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Inflation, Output Growth, and Stabilization in Turkey, 1980-2002

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Author Info

  • Sel Dibooglu

    (Southern Illinois University at Carbondale)

  • Aykut Kibritcioglu

    (Ankara University)

Abstract

Using a dynamic aggregate supply and aggregate demand model with imperfect capital mobility and structural VARs, we decompose inflation and output movements into those attributable to terms of trade, supply, balance-of-payments, fiscal, and monetary shocks. Empirical results show that terms of trade shocks have a significant negative effect on inflation in the short run. In the long run, monetary, and balance of payments shocks dominate while budget deficits play a limited role in the inflationary process. Demand shocks have limited effects on output movements; output is mostly driven by terms of trade and supply shocks. The results highlight the importance of a credible disinflation program and structural reform that restrain discretionary aggregate demand policies.

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Bibliographic Info

Paper provided by EconWPA in its series Macroeconomics with number 0306001.

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Length: 33 pages
Date of creation: 04 Jun 2003
Date of revision:
Handle: RePEc:wpa:wuwpma:0306001

Note: Type of Document - Acrobat Reader/PDF; prepared on PC; to print on any printer; pages: 33 ; figures: included
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Web page: http://128.118.178.162

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Keywords: Causes and effects of inflation; inflation theories; stabilization policy; theory of aggregate supply and aggregate demand; time series models; Turkish economy;

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References

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  1. Clarida, Richard & Galí, Jordi & Gertler, Mark, 1999. "The Science of Monetary Policy: A New Keynesian Perspective," CEPR Discussion Papers 2139, C.E.P.R. Discussion Papers.
  2. Gert Wehinger, 2000. "Causes of Inflation in Europe, the United States and Japan: Some Lessons for Maintaining Price Stability in the EMU from a Structural VAR Approach," Empirica, Springer, vol. 27(1), pages 83-107, March.
  3. Quah, Danny, 1995. "Measuring Core Inflation," CEPR Discussion Papers 1153, C.E.P.R. Discussion Papers.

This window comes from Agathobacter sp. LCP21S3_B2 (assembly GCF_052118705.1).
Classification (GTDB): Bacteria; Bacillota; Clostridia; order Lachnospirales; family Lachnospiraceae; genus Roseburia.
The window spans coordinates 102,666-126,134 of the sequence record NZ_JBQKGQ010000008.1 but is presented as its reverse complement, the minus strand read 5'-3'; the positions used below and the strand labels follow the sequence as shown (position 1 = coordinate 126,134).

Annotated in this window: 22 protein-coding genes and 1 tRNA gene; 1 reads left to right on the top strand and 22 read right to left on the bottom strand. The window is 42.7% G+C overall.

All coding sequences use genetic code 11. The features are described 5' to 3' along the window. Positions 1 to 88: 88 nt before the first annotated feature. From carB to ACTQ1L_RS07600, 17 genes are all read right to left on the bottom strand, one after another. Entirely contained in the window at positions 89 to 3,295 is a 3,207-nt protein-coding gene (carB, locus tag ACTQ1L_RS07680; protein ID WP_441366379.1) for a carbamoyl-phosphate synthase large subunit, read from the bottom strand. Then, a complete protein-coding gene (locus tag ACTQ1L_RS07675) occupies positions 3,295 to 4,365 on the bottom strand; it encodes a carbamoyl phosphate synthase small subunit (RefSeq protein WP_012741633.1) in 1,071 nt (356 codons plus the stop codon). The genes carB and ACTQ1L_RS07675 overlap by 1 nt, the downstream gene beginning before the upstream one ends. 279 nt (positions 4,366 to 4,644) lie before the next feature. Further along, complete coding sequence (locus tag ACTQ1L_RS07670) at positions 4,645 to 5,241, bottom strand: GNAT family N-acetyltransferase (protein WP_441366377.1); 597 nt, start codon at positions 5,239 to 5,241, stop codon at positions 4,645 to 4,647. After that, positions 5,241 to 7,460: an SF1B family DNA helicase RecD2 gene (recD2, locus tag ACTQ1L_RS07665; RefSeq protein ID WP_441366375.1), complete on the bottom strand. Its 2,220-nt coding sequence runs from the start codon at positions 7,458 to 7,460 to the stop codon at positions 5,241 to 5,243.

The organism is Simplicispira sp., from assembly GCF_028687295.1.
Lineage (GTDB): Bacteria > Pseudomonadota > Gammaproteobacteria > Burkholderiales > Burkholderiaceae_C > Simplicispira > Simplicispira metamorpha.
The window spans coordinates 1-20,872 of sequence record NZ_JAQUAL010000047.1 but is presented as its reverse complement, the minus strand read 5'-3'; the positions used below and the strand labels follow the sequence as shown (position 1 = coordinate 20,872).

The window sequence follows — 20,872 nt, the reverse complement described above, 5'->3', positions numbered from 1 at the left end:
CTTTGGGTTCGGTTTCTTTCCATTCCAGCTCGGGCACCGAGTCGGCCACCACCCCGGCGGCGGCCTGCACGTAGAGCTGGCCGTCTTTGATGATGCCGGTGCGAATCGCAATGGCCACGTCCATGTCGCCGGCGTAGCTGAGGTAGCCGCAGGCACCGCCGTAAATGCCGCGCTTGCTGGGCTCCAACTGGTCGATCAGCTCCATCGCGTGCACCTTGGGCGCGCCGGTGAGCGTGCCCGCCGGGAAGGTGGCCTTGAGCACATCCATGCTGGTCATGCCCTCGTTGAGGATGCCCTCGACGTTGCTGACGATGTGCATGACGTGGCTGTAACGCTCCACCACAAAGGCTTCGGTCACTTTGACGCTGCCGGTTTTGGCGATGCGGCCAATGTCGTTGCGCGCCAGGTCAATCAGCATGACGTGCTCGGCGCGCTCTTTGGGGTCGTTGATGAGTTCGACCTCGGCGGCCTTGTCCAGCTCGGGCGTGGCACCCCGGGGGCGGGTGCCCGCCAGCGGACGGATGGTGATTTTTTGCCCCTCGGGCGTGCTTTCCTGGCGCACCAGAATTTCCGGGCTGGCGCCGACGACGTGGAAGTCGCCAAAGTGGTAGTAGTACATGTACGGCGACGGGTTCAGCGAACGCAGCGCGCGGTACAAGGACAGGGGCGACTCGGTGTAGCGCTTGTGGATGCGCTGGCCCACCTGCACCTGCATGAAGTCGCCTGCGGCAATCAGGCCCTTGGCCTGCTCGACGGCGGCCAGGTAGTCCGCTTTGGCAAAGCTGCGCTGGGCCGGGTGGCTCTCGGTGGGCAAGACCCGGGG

4. Pierre-Richard Agénor & Alexander W. Hoffmaister, 1997. "Money, Wages and Inflation in Middle-Income Developing Countries," IMF Working Papers 97/174, International Monetary Fund.
  5. Erol, Turan & Van Wijnbergen, Sweder, 1997. "Real exchange rate targeting and inflation in Turkey: An empirical analysis with policy credibility," World Development, Elsevier, vol. 25(10), pages 1717-1730, October.
  6. Marco Rossi & Daniel Leigh, 2002. "Exchange Rate Pass-Through in Turkey," IMF Working Papers 02/204, International Monetary Fund.
  7. Danny Quah & Danny Quah & Shaun P. Vahey, 1995. "Measuring Core Inflation," CEP Discussion Papers dp0254, Centre for Economic Performance, LSE.
  8. Christopher F. Baum & John Barkoulas & Mustafa Caglayan, 1996. "Persistence in International Inflation Rates," Boston College Working Papers in Economics 333., Boston College Department of Economics.
  9. Aykut Kibritcioglu & Bengi Kibritcioglu, 2003. "Ham Petrol ve Akaryakit Urunu Fiyat Artislarinin Turkiye'deki Enflasyonist Etkileri (= Inflationary Effects of Increases in Prices of Improted Crude-Oil and Oil-Products in Turkey)," Macroeconomics 0306003, EconWPA.
  10. C. Emre Alper & Murat Ucer, 1998. "Some Observations on Turkish Inflation: A ''Random Walk'' Down the Past Decade," Working Papers 1998/02, Bogazici University, Department of Economics.
  11. Laura Papi & G. C. Lim, 1997. "An Econometric Analysis of the Determinants of Inflation in Turkey," IMF Working Papers 97/170, International Monetary Fund.
  12. Onis, Ziya & Ozmucur, Suleyman, 1990. "Exchange rates, inflation and money supply in Turkey : Testing the vicious circle hypothesis," Journal of Development Economics, Elsevier, vol. 32(1), pages 133-154, January.
  13. H. Sonmez Atesoglu & Donald Dutkowsky, 1995. "Money, output and prices in Turkey," Applied Economics Letters, Taylor & Francis Journals, vol. 2(2), pages 38-41.
  14. Metin, Kivilcim, 1995. "An Integrated Analysis of Turkish Inflation," Oxford Bulletin of Economics and Statistics, Department of Economics, University of Oxford, vol. 57(4), pages 513-31, November.
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Cited by:
  1. C. Emre Alper & Orhan Torul, 2009. "Asymmetric Effects of Oil Prices on the Manufacturing Sector in Turkey," Working Papers 2009/06, Bogazici University, Department of Economics.
  2. Fatma Zeren & Levent Korap, 2010. "A Cost-based Empirical Model of the Aggregate Price Determination for the Turkish Economy: A Multivariate Cointegration Approach," Panoeconomicus, Savez ekonomista Vojvodine, Novi Sad, Serbia, vol. 57(2), pages 173-188, June.
  3. Hasanov, Mübariz & Araç, Aysen & Telatar, Funda, 2010. "Nonlinearity and structural stability in the Phillips curve: Evidence from Turkey," Economic Modelling, Elsevier, vol. 27(5), pages 1103-1115, September.
  4. Kaya, Huseyin, 2013. "The yield curve and the macroeconomy: Evidence from Turkey," Economic Modelling, Elsevier, vol. 32(C), pages 100-107.
  5. Kaya, Huseyin, 2013. "Forecasting the yield curve and the role of macroeconomic information in Turkey," Economic Modelling, Elsevier, vol. 33(C), pages 1-7.

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